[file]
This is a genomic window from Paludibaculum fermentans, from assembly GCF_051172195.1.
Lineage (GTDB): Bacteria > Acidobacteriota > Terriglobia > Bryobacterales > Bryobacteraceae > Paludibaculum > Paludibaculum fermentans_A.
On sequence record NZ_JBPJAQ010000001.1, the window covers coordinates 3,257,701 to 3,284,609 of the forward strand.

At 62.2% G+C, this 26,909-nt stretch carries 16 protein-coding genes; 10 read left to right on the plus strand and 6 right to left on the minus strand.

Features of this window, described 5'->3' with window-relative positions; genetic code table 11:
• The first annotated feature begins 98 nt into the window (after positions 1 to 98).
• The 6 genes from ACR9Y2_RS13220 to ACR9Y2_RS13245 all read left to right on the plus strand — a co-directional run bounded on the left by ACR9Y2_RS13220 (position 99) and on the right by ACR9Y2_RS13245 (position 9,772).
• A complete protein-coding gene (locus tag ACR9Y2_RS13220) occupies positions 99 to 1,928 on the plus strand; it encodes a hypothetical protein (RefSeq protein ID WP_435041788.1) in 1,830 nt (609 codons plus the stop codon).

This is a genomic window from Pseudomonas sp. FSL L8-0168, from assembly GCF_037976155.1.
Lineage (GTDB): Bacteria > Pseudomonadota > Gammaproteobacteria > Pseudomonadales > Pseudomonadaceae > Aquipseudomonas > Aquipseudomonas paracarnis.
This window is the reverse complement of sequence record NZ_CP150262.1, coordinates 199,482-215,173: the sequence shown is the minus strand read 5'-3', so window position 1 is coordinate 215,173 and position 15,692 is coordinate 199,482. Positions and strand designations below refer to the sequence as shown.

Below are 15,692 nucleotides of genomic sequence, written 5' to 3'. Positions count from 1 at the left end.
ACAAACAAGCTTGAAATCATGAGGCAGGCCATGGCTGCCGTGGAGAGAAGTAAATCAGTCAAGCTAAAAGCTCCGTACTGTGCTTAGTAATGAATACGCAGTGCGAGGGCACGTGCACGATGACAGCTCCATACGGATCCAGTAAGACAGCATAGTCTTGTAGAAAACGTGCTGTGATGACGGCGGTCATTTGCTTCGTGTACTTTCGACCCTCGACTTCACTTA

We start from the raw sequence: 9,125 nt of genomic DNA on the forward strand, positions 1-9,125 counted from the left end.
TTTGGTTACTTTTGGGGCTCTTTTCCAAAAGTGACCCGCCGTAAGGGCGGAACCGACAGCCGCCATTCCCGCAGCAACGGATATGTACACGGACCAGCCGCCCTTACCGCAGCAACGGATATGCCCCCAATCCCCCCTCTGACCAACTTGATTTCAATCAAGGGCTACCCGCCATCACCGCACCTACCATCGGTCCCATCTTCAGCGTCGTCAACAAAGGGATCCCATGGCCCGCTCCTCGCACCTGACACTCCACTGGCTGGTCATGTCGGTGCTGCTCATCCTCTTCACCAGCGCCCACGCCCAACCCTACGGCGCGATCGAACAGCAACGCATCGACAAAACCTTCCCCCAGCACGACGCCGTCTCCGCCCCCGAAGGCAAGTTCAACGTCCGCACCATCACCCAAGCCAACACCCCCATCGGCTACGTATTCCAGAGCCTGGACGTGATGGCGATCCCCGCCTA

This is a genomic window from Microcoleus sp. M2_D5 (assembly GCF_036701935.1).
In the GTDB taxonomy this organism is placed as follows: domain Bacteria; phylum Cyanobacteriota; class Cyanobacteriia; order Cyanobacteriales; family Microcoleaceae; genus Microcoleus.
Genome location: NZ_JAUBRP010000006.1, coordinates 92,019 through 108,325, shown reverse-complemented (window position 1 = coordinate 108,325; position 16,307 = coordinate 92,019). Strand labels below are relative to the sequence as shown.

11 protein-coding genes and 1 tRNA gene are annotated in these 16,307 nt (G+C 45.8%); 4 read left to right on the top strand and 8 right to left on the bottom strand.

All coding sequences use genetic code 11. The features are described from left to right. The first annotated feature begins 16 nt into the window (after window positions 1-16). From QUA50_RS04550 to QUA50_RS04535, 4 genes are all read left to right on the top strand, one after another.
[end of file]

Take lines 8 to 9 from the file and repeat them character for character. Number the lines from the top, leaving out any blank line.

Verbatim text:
• A complete protein-coding gene (locus tag ACR9Y2_RS13220) occupies positions 99 to 1,928 on the plus strand; it encodes a hypothetical protein (RefSeq protein ID WP_435041788.1) in 1,830 nt (609 codons plus the stop codon).

This is a genomic window from Pseudomonas sp. FSL L8-0168, from assembly GCF_037976155.1.